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Prof. Ellison and Students Present Nanochemistry Research at ACS National Meeting in D.C.

Ursinus faculty and student research in nanochemistry presented at the 254th ACS National Meeting and Exposition in Washington, D.C.

Professor Mark Ellison and his student researchers headed to Washington, D.C. to present at the 254th American Chemical Society National Meeting and Exposition. The national meeting was held August 20-24, 2017 at the Walter E. Washington Convention Center in Washington, D.C.

The theme of the meeting was Chemistry’s Impact on the Global Economy. Twenty-nine technical divisions and five committees held programs including over 1,035 half-day oral sessions and 146 poster sessions. More than 9,370 papers and 2,720 posters were presented at the meeting.

Those attending the national meeting and exposition had the opportunity to attend sessions to develop and practice an elevator pitch on their chemical research; build a safety culture across the chemistry enterprise; attend a number of lectures; or attend an all-day symposium showcasing scientists’ innovative research on chemistry’s role in our Earth system and human impacts to the chemistry of our environment. Education-based programs for high school teachers, undergraduate and graduate students, postdoctoral fellows, and chemical professionals were offered as well as career fair events for job seekers and employers in the chemical industry. Companies showcasing their services, instruments, books and lab equipment were also on-hand at the exposition.

Many of Dr. Mark Ellison’s research students attended the ACS meeting to present their research - Joseph Pantel (Sciences ’21), Nerica Normil (BCMB ’18), Audrey Simpson (BCBM & DANCE ’19), Jordan Carver (BIO ’19), Amy Lee (BIO ’18), Brandon Greyson (NEUR ’19), Abigail Goldstein (BCMB ’19), Christopher Maley (BCMB ’18), Ria Rathi (NEUR ’18), and Jonathan Stoeber (CHEM ’17). These students, mentored by Dr. Ellison and Dr. Tony Lobo of the Biology Department, presented their research posters at the undergraduate research poster sessions in the Division of Chemical Education. Nerica Normil presented research on “Graphene Oxide as a Delivery Agent to Antibiotic-resistant Bacteria” which is research Nerica conducted during the Summer Fellows program along with Amy Lee, Brandon Grayson and FUTURE student Joseph Pantel. Ria Rathi presented research on “Single-walled Carbon Nanotubes as a Delivery Agent to Antibiotic-resistant Bacteria” which is research she conducted along with fellow students Abby Goldstein, Jordan Carver, Audrey Simpson and Christopher Maley. Finally, recent graduate, Jonathan Stoeber, presented his research on “Electric Field Control of Ion Motion through Carbon Nanotube Nanopores” which is research he conducted with fellow graduate Cody Hergenrother.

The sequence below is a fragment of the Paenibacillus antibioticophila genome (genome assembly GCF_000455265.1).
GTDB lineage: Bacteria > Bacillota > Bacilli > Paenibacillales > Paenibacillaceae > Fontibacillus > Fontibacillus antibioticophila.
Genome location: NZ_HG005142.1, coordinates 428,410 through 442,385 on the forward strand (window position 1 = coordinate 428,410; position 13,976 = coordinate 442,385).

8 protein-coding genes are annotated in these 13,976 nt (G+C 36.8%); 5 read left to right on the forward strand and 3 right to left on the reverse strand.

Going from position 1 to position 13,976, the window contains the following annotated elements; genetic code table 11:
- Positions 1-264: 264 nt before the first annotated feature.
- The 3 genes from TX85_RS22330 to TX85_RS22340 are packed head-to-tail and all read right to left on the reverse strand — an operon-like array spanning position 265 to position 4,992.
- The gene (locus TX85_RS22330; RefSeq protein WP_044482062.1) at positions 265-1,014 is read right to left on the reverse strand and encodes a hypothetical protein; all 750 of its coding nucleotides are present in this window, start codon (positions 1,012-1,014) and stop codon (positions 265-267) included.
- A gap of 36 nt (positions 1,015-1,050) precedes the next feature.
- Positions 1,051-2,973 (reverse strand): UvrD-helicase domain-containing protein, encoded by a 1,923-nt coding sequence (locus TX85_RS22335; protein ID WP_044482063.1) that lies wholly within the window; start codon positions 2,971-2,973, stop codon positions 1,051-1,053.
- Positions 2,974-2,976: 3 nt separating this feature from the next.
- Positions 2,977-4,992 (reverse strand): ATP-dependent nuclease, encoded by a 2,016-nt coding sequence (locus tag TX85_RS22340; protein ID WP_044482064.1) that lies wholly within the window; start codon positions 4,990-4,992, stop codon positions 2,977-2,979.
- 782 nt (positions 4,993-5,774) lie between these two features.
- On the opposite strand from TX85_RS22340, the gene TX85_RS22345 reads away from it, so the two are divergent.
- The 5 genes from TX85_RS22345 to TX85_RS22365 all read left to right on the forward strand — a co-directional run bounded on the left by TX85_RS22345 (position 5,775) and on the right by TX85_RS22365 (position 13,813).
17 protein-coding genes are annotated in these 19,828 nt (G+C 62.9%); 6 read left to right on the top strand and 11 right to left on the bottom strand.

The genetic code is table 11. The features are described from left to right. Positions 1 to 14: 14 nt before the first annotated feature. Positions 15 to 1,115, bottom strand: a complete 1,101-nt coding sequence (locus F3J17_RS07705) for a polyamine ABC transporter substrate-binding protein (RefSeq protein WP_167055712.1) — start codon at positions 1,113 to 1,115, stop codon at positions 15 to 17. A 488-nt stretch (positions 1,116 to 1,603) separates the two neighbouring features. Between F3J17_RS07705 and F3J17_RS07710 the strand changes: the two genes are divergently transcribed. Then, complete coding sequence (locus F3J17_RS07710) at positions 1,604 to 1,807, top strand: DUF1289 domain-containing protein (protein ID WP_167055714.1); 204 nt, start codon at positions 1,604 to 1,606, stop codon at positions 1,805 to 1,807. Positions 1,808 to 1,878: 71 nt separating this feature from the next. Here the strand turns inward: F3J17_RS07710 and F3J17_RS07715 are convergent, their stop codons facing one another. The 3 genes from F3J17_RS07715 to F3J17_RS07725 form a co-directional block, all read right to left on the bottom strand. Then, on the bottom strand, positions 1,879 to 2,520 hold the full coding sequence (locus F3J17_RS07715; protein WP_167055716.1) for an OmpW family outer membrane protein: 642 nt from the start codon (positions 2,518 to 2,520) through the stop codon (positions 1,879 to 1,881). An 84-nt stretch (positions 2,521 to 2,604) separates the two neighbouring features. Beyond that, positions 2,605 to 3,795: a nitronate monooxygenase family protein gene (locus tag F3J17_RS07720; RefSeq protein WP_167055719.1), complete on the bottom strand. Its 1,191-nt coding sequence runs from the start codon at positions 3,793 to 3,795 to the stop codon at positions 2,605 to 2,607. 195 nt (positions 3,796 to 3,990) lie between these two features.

In the Division of Analytical Chemistry, Professor Mark Ellison presented his paper “Motion of Li+ and Methanol through a 2.25-nm-diameter Single-walled Carbon Nanotube” discussing the research conducted with collaborator Michael Strano, professor of chemical engineering at MIT. Mark also co-presented “Using Walsh’s Rules to Understand Molecular Bonding” at the chemistry educational technical program which offered 20-minute sessions on topics illustrating the use of computational methods to teach chemical principles.

Monday afternoon’s solar eclipse gave many people attending the national meeting and exposition a break in order to catch a glimpse of the eclipse.